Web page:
I shouldn’t be too harsh on Vyborg; the Swedish fortress was indeed quite something, and the view from the fortress tower was gorgeous. But we all certainly went into the following week’s overnight trip to Novgorod hoping the experience would be slightly less quaint. Even older than Vyborg, Novgorod dates back to the 9th century, to the days when Vikings still liked to poke their heads into other people’s business every now and then. Alexander Nevsky, a fierce military leader and national icon, began his political career as a prince of Novgorod, and the city remains an important site to the Russian Orthodox Church, as some of the oldest medieval cathedrals in Russia are located in the downtown area, particularly St. Sophia and St. Nicholas (11th and 12th century, respectively).

The first day in Novgorod passed rather quickly (and without hounding from the tabloids), with tours of the Novgorod Kremlin and Yaroslav’s Court (the old town square, where at least a dozen medieval churches are still standing) giving way to free time for us to wander the city on our own. Much of that time ended up being dedicated to a fruitless search for some late-night munchies, but I was able to check out a fabulously insane Constructivist theater that looked like something Lovecraft might’ve designed (it was, luckily, only later that we were informed that the theater’s four symmetrical towers were a popular spot for suicides). After the constant bustle of Petersburg nights, however, our night in Novgorod still felt almost maddeningly tranquil (a feeling that doesn’t actually bode all that well for my return to Amherst).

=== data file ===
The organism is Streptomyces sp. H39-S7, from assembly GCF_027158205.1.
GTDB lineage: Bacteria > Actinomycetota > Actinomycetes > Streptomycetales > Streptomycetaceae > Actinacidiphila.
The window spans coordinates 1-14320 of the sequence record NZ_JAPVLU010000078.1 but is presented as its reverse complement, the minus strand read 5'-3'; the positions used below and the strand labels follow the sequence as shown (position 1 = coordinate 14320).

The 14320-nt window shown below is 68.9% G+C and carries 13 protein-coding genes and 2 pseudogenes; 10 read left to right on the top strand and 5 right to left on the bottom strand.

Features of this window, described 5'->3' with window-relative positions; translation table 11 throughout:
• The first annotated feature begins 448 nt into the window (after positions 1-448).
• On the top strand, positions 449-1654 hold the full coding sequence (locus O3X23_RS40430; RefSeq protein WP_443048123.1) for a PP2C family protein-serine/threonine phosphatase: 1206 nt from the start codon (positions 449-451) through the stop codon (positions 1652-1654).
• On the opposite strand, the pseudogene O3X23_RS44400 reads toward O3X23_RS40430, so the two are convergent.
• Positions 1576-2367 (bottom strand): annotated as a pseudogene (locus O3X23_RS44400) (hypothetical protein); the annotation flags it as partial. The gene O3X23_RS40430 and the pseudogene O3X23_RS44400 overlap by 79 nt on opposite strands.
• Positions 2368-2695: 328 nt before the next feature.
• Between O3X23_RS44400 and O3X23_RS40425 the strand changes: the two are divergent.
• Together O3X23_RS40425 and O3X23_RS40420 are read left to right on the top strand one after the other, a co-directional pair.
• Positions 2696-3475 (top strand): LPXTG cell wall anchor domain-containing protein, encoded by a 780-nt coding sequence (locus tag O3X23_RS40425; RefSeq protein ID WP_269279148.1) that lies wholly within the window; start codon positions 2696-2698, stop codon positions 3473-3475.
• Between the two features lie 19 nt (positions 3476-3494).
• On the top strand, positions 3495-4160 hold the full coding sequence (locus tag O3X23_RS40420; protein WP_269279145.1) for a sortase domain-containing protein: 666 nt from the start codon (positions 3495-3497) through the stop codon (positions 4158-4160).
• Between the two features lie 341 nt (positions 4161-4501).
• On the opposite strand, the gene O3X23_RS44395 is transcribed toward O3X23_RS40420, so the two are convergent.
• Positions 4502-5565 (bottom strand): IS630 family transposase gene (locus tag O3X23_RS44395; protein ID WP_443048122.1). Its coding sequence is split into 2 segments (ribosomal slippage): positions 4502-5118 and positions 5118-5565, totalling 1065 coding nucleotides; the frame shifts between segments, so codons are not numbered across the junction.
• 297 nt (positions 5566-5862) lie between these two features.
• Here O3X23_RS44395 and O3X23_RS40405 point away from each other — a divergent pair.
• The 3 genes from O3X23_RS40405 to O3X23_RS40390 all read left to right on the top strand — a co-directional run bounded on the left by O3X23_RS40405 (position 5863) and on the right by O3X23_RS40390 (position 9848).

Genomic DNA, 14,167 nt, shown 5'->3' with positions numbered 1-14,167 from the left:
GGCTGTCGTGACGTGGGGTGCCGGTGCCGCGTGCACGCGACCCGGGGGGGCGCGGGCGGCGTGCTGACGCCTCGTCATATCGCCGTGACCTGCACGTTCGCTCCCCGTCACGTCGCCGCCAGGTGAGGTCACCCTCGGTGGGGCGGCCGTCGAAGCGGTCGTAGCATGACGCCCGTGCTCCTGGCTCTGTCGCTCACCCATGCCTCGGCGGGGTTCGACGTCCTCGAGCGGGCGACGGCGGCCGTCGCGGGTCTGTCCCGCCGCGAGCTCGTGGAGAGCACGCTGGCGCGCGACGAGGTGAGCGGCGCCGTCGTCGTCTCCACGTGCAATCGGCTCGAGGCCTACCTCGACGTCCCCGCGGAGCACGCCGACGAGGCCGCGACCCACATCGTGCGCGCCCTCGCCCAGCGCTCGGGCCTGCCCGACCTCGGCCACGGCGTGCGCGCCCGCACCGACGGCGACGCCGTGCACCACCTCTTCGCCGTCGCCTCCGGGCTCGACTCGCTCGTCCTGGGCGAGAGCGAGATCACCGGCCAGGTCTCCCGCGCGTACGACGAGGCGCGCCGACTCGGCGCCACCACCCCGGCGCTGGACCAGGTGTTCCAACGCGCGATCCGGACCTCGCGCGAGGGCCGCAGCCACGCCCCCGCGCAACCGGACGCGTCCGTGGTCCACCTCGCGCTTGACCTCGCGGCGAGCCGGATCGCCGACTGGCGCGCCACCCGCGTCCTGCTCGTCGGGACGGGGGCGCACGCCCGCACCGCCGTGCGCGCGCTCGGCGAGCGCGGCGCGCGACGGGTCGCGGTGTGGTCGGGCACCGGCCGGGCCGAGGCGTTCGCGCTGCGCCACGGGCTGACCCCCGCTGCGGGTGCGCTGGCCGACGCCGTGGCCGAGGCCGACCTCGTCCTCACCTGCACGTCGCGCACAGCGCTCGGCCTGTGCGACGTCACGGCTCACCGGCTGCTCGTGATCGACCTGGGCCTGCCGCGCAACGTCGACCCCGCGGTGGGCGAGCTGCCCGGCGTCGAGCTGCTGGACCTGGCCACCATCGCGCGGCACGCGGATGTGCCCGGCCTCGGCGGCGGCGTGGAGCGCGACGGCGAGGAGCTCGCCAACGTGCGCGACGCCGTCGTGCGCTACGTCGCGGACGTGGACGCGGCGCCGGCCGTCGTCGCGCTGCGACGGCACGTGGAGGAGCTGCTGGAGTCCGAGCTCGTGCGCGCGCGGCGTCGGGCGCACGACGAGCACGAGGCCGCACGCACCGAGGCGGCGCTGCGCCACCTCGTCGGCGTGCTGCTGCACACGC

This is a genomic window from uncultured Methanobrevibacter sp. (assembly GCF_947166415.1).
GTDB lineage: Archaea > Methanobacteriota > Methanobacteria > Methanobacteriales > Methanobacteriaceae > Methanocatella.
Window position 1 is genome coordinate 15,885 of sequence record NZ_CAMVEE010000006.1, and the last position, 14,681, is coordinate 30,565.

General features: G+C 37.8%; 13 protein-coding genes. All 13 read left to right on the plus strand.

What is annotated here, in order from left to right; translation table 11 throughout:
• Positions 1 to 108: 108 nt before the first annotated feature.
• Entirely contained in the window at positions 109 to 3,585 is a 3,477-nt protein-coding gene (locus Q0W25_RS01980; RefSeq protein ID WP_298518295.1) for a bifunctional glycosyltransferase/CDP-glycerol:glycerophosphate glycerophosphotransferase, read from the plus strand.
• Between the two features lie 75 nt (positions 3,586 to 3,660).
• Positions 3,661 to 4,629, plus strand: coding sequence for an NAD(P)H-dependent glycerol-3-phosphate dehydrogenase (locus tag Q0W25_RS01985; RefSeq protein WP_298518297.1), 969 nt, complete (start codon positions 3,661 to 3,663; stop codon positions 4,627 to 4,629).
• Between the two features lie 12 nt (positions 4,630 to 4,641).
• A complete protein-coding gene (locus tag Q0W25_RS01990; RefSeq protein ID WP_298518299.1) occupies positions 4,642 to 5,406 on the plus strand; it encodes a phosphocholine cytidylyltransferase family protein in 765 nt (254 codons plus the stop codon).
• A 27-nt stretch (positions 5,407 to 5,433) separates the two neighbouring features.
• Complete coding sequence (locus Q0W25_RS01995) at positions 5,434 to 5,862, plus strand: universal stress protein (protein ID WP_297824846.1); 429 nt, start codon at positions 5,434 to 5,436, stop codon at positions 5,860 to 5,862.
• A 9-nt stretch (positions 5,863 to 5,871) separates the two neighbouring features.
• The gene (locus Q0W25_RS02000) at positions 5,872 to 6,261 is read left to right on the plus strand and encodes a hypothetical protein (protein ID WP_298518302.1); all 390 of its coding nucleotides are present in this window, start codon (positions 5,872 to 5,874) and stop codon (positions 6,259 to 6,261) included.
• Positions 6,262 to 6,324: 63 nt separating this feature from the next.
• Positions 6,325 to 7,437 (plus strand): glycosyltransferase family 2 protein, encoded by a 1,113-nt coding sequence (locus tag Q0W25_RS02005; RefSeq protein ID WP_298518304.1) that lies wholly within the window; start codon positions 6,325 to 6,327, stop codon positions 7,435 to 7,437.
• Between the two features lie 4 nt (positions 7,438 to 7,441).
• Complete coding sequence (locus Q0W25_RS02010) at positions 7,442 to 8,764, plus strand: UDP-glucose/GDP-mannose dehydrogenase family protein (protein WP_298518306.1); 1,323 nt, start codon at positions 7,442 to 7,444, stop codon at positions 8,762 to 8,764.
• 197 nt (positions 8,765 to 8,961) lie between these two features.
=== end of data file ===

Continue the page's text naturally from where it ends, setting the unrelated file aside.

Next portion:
In the morning, we visited the tiny Peryn Monastery, where an awkwardly earnest monk handed us pamphlets blasting the corrupting influence of “sorcerers, magicians, barcodes and the three sixes,” and a sign outside a dog kennel kindly informed passers-by “THIS IS NOT YOUR DOG.” Needless to say, we hightailed it out of there fairly promptly, concluding our stay in Novgorod with a visit to an outdoor museum displaying several styles of Russian peasant architecture. Anyone who’s been to Old Sturbridge Village would’ve felt right at home here; just substitute the pilgrim kitsch at the souvenir stand for nesting dolls and you get the picture.

Venturing outside of Petersburg, however briefly, satisfied both my wanderlust and my lungs (if I have any complaint about this city, it would be the fact that my snot has been gray for some weeks now), and I still have a weekend in Moscow in early May to look forward to. But as our bus weaved its way back through Peter, I found myself suddenly overwhelmed by just how comfortable I felt in this city: after three months, I know the streets, the landmarks, the people, just as well as I do in Amherst or Cleveland. This is my last column from Petersburg for The Student, but I just can’t bring myself to write a proper conclusion to my adventures; I find it too difficult to write a fond farewell just yet, when I still have a month’s worth of insane experiences yet to discover. So instead let me sign off with the most succinct of summaries, a distillation of all the indescribable emotions currently coursing through my brain: I feel home.